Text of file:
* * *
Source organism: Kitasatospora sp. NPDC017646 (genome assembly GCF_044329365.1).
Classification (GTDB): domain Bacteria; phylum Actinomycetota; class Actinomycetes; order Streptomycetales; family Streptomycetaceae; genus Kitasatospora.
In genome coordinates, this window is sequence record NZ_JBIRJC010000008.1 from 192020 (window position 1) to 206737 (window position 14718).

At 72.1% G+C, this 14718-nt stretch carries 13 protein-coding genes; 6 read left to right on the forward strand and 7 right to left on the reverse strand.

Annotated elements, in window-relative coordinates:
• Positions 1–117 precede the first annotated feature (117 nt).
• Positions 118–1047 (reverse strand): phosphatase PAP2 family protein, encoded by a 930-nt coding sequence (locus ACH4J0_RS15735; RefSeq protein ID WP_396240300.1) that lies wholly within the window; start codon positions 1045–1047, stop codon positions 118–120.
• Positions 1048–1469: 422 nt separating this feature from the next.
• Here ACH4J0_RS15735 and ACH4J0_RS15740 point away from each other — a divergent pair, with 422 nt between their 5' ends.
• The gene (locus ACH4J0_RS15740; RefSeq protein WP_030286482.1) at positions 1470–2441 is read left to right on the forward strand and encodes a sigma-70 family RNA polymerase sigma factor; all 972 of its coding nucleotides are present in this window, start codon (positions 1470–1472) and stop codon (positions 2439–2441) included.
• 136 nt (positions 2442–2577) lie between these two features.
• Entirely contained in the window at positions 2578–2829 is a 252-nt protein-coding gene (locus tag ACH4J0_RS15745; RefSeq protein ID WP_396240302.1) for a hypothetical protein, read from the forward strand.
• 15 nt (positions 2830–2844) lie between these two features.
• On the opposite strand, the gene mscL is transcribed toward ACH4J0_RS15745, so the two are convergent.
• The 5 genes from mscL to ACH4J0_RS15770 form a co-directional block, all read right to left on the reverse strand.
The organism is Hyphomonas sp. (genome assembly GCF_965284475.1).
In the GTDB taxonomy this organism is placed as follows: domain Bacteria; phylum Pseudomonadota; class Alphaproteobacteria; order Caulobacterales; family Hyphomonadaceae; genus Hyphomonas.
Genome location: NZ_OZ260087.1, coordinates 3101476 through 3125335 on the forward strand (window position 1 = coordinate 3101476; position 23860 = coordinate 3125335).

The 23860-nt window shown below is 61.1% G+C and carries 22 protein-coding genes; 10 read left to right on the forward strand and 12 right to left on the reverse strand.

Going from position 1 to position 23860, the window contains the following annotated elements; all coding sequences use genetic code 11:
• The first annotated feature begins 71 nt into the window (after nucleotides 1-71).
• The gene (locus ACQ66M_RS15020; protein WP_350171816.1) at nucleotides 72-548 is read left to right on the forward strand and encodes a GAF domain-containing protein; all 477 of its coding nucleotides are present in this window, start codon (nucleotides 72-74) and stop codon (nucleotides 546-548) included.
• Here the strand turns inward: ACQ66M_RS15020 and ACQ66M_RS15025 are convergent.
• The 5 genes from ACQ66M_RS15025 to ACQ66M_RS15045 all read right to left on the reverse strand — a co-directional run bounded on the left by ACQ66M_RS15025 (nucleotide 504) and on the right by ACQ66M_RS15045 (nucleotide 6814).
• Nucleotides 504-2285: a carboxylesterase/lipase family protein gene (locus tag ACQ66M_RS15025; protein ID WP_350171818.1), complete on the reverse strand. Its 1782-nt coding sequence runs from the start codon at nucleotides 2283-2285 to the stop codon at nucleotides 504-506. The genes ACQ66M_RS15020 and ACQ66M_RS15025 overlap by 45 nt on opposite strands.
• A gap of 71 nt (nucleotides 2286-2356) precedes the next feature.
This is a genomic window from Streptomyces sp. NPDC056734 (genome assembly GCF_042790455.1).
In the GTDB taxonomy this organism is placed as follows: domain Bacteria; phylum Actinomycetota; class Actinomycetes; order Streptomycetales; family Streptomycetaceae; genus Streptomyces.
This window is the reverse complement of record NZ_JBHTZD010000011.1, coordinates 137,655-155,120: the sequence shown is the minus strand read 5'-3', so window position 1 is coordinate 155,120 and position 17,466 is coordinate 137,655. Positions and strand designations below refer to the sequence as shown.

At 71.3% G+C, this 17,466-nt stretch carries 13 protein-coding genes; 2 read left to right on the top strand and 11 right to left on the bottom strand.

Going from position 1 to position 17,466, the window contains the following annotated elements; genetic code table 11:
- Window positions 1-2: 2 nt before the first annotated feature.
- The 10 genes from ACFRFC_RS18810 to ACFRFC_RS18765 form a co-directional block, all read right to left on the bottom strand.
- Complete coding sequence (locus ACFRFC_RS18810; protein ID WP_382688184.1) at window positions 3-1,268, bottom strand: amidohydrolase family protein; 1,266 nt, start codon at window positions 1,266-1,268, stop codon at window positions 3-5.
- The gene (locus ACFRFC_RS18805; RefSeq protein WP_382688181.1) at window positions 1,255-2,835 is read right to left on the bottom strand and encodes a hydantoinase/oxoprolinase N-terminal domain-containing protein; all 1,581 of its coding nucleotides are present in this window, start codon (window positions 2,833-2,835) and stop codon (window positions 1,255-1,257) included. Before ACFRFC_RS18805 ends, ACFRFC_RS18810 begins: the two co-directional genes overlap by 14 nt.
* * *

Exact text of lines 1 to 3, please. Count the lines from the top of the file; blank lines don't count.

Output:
Source organism: Kitasatospora sp. NPDC017646 (genome assembly GCF_044329365.1).
Classification (GTDB): domain Bacteria; phylum Actinomycetota; class Actinomycetes; order Streptomycetales; family Streptomycetaceae; genus Kitasatospora.
In genome coordinates, this window is sequence record NZ_JBIRJC010000008.1 from 192020 (window position 1) to 206737 (window position 14718).